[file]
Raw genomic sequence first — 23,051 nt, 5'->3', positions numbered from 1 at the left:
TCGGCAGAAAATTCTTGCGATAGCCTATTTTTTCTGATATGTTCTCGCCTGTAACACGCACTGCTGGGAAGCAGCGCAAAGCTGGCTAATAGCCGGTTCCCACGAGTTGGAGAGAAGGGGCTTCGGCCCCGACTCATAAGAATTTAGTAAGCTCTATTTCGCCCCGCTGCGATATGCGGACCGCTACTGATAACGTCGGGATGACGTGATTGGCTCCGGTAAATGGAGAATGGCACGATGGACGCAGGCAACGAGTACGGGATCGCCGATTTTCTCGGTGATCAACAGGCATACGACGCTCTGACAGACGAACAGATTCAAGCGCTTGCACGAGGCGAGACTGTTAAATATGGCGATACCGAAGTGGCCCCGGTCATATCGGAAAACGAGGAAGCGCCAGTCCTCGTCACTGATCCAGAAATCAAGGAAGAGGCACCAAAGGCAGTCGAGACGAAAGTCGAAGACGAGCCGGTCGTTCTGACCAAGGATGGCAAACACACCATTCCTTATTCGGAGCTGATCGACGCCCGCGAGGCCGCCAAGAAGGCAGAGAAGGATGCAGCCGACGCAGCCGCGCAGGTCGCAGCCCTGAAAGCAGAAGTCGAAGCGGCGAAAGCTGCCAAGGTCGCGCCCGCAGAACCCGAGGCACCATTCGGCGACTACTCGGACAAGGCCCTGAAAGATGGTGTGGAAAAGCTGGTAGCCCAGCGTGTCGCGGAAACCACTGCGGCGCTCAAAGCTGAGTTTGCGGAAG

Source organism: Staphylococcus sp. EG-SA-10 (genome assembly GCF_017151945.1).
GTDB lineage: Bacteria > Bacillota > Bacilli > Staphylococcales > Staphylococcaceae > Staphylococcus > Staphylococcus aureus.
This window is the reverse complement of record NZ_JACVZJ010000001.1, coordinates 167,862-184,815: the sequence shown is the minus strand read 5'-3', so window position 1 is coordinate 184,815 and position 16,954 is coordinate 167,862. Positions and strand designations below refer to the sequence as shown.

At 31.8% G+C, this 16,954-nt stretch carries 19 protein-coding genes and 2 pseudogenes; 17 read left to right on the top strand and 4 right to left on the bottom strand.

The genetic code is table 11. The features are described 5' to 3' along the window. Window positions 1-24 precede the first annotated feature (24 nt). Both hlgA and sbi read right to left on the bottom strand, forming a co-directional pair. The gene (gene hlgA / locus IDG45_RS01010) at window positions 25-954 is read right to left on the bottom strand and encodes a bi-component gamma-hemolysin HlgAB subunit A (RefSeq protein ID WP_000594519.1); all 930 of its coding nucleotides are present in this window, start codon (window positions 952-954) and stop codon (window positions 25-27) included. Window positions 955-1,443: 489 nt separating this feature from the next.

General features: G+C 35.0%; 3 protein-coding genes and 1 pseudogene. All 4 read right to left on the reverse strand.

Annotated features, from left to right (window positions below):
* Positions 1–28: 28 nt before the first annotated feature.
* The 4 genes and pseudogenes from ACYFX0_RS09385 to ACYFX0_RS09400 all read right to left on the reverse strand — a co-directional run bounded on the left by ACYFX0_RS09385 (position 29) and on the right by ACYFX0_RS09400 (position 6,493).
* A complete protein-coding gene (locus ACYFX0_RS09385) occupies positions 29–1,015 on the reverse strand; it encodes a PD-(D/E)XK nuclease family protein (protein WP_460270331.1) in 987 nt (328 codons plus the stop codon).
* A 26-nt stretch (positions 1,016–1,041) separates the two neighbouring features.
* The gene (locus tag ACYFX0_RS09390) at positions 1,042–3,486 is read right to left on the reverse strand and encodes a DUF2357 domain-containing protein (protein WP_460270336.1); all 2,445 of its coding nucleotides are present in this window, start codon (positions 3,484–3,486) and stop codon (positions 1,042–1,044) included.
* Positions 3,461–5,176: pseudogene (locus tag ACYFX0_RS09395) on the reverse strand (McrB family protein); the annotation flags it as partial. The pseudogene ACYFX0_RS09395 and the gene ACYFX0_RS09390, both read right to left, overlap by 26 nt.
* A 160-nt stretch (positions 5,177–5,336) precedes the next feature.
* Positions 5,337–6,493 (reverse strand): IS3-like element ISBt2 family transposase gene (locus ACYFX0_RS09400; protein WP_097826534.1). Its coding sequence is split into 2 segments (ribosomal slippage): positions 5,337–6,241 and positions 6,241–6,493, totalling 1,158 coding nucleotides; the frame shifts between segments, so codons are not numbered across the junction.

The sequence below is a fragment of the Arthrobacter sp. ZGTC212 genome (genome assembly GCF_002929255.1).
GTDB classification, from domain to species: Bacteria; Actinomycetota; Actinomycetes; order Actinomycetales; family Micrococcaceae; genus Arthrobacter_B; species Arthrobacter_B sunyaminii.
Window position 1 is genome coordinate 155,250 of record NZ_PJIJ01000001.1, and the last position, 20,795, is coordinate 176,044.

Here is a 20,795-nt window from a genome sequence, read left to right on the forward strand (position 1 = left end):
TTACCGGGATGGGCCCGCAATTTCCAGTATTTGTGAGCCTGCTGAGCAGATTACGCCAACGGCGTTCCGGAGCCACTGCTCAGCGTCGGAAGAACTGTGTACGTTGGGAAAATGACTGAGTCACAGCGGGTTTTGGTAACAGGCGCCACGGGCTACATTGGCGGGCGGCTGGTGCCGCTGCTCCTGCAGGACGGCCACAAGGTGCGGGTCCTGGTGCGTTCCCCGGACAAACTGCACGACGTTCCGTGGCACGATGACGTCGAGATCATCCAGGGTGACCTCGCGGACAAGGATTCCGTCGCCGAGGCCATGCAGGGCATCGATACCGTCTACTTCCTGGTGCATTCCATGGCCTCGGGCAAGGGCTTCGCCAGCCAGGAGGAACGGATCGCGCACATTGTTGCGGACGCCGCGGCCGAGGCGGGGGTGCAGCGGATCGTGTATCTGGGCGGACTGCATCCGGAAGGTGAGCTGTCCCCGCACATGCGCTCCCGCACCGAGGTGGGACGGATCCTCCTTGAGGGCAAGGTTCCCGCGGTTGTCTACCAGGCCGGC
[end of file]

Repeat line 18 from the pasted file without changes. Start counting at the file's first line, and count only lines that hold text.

The sequence below is a fragment of the Arthrobacter sp. ZGTC212 genome (genome assembly GCF_002929255.1).